From The Washington Post: The 16 most-Instagrammed places of 2016. “Instagram has released its annual list of the world’s most popular spots for taking photos — a veritable who’s who (or, perhaps, a where’s where) of the globe’s top tourist destinations. We’ve compiled Instagram posts featuring the top 16 locations of 2016, to lighten your cold-weather blues. Plus, if you’re making a New Year’s resolution to travel more, this list might spark some inspiration.”

SECURITY/LEGAL ISSUES

The Intercept: Internet Archive Successfully Fends Off Secret FBI Order. “The archive, a nonprofit online library, has disclosed that it received another [National Security Letter] in August, its first since the one it received and fought in 2007. Once again it pushed back, but this time events unfolded differently: The archive was able to challenge the NSL and gag order directly in a letter to the FBI, rather than through a secretive lawsuit. In November, the bureau again backed down and, without a protracted battle, has now allowed the archive to publish the NSL in redacted form.” Good morning, Internet…

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IRS, G Suite, Prisma, More: Friday Buzz, December 2, 2016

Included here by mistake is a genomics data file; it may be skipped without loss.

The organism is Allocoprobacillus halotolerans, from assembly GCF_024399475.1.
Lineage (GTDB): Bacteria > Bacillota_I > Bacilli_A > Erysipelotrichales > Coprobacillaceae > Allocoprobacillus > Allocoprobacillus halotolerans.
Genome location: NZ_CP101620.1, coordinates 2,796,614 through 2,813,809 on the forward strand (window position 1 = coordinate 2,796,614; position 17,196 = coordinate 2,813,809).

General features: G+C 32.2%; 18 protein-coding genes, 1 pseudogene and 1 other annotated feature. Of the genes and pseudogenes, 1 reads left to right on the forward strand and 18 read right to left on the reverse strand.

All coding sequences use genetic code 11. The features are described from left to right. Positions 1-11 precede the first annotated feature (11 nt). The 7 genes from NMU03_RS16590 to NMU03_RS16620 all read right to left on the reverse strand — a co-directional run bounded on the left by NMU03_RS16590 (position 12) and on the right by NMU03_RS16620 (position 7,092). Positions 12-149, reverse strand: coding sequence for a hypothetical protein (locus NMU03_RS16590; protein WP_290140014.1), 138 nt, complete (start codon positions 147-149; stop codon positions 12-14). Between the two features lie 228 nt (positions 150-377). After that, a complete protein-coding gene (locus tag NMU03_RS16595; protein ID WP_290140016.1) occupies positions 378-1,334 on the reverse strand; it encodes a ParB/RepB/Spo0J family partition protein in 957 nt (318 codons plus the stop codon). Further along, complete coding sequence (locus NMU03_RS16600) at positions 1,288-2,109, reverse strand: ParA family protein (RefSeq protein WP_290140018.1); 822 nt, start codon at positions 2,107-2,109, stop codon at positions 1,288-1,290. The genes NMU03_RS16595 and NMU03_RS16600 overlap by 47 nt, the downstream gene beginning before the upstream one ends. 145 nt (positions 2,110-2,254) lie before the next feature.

NEW RESOURCES

The IRS has launched a new tool to provide taxpayers with basic account information and while I think it’s a great idea it makes me really nervous. “This new and secure tool, available on IRS.gov allows taxpayers to view their IRS account balance, which will include the amount they owe for tax, penalties and interest. Taxpayers may also continue to take advantage of the various online payment options available by accessing any of the payment features including: direct pay, pay by card and Online Payment Agreement. As part of the IRS vision for the future taxpayer experience, the IRS anticipates that other capabilities will continue to be added to this platform as they are developed and tested.”

TWEAKS AND UPDATES

Google has launched a new App Maker for G Suites. “It’s a browser-based platform for building browser-based corporate apps for internal use. And though it has an emphasis on approachable features such as drag-and-drop widgets you can use to rapidly assemble features without writing code, Google has also aimed to give it enough power to tackle fairly meaty development challenges as well as basic ones.”

Prisma and Facebook are having a spat. “Style transfer startup Prisma added support to its iOS app for livestreaming its art filter effects in real-time via Facebook Live earlier this month — but almost immediately the startup’s access to the Live API was cut off by the social media platform giant. It’s a David vs Goliath tale that’s oh–so–familiar in tech.”